Over the last thirty years the main European story that the media have focused on is Tory splits.
I remember well the Maastricht divisions and the votes in the House of Commons back in 1993. At the time I was just setting up my own business but my private secret was that I was a paid up member of the Anti-Federalist League (and there really weren’t many of us!)
At the third reading of Maastricht, twenty-six Conservative Members of Parliament opposed the government with seven abstentions. It was seen to be one of the biggest historical splits in the Conservative Party and comparisons were drawn with the great debates about the corn laws in the 1840s. As it was, John Major used a motion of confidence to get the treaty through, but there is no question that the European Union (EU) split dogged, perhaps even ruined, the rest of his premiership.
I had wondered with the referendum coming in June just how many Tories would defy the Prime Minister. I can scarcely believe that the number appears to be around 140 Tory MPs who are supporting leaving the EU. I really couldn’t be more pleased, and I know that the influence that UKIP has had out in the shires has emboldened many Tory activists and perhaps has even pushed one or two Tory MPs into thinking they had more chance of being re-selected as an outer.
In so many ways the world for me is a less lonely place. No more talk of gadflies now.
However the truth is that most MPs, even ministers and believe it or not cabinet ministers, have a relatively low recognition rating with the general public. Many of those who we in the political world would regard as “big names” have trivial followings online – where much of this debate can be won.
They are not the stuff of conversation in my local. The growth of the identikit career politician who always plays safe and rarely says anything has left little impression upon the public.
Our private polling shows that there are literally only a handful of people in British politics who would have a significant influence over how people vote in this referendum.
And one of them is the blonde bombshell who is currently Mayor of London. Yes, it’s Boris Johnson.
Literally everyone knows who he is. And whether they think that he’s a clown or a towering man of classical intellect matters little. They actually know who he is.
So I waited last Sunday for the announcement and it seemed pretty clear to me having bumped into his sister Rachel in the morning that Boris was coming for out.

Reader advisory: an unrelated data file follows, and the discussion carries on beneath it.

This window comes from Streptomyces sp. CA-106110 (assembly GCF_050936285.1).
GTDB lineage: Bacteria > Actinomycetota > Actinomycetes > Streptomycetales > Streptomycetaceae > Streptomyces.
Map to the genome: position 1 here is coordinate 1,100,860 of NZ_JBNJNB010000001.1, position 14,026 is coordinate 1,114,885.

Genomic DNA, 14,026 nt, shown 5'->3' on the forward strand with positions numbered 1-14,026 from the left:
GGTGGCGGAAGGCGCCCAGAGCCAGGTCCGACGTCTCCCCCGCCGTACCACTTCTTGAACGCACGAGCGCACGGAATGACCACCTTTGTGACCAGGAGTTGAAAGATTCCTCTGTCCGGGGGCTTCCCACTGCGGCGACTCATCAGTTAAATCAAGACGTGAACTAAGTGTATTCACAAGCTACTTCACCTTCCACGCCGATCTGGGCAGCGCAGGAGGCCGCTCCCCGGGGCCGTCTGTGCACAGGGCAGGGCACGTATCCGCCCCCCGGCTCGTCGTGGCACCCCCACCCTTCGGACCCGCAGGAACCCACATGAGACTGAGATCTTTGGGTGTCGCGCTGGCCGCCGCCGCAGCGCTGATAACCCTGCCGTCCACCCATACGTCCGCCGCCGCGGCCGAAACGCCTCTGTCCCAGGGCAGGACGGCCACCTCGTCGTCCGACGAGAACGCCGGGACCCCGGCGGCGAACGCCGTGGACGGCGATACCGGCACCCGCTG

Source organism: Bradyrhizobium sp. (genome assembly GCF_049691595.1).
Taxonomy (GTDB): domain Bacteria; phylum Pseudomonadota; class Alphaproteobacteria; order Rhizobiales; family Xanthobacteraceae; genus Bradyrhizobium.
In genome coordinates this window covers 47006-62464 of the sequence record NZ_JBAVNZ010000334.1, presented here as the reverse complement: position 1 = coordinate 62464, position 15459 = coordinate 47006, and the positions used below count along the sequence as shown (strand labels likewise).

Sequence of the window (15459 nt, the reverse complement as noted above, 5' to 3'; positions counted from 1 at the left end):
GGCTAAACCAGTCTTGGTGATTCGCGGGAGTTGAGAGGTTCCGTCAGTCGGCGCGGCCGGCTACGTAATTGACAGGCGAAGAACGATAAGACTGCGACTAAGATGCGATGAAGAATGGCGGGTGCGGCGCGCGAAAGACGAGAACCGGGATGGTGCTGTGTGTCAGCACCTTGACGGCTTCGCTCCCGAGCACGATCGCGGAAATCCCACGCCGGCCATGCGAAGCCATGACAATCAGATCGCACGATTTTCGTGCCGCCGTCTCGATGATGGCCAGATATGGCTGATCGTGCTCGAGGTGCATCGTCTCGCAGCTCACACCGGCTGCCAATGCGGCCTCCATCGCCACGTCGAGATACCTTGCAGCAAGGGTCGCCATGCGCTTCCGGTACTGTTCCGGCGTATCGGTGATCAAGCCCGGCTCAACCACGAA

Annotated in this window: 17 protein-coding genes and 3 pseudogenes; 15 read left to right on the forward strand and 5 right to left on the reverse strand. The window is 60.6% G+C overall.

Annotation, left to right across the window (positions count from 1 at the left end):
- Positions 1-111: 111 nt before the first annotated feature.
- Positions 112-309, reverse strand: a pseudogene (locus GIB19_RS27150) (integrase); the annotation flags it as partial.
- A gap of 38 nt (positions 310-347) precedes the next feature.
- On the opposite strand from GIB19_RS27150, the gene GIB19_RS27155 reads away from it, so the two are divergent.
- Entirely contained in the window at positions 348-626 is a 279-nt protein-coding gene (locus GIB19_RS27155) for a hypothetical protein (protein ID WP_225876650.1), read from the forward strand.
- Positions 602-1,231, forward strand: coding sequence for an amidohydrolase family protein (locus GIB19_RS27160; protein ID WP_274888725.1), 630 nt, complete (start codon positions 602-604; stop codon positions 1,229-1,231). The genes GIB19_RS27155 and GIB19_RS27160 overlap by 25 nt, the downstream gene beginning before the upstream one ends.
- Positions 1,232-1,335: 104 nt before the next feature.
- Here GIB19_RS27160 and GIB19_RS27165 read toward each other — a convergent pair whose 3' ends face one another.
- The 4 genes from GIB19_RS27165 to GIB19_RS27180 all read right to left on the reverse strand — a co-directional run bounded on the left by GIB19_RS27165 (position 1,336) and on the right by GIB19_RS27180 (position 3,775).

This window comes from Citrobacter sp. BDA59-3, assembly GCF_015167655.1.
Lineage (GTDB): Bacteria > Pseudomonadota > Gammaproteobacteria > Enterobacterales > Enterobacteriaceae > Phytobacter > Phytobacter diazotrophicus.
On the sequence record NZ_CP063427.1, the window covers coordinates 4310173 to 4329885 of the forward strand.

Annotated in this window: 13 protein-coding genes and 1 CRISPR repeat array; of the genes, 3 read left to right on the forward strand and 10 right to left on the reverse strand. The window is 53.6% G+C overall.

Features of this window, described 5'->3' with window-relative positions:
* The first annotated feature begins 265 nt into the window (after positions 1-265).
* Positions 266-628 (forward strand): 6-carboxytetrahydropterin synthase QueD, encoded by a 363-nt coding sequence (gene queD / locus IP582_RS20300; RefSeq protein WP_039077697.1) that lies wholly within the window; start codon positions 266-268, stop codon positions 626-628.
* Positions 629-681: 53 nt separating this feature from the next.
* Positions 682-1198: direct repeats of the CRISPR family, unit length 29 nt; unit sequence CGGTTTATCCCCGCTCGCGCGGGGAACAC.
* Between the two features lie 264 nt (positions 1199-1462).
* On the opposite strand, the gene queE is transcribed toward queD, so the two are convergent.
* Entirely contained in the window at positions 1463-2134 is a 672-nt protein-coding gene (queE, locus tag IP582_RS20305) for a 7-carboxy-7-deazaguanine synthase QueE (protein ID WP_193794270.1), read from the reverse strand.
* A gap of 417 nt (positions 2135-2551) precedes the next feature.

Into the street Boris came from his North London home, embarking upon a very bizarre press conference.
I was delighted that he was going to support the leave side but I became increasingly worried as he spoke to the media, a fact confirmed by his article in the Daily Telegraph, that he was sending a mixed message. The idea that we should vote to leave to get a better deal then vote to stay has worried me ever since UKIP’s meeting with Dominic Cummings at the Vote Leave offices.
I’m sure they think they are being terribly clever and that they will get soft eurosceptics to vote the right way in this referendum.
But my view has always been that we win this referendum by reaching out to the millions who care about this country and its future but are disengaged from party politics.
The message for them must be a simple proposition: that this is a once in a life time opportunity to take back control of our country and its borders.
If you hang out of your bedroom window the flag of St. George for the European football championships this year, I want you to be a voter. The idea that this referendum could be the best of three will put these people off.
But on Saturday morning, as I tucked in to my full Welsh breakfast in Llandudno at the UKIP Spring conference, I saw in The Times that Boris had rethought his position.
Perhaps the only thing this week on which I’ve agreed with the Prime Minister – who by the way increasingly looks like Mr Angry – was when he said of the Boris double referendum proposal “that you don’t file for divorce in order to renew your vows.”
Gosh that hurt. Boris looked a little diminished sitting on the backbenches after that jibe.
But now it’s all okay because Boris has said leave means leave.
And his interview in Telegraph even ended with the phrase let’s vote to go.
I asked the UKIP conference to give a cheer to the conservative mayor of London. A brave thing for me to do given that most UKIPers see the Tories as the betrayers of our nation. But they responded with a deep heartfelt cheer. And I was one of them.
I hope this nonsense of a double referendum is now dead.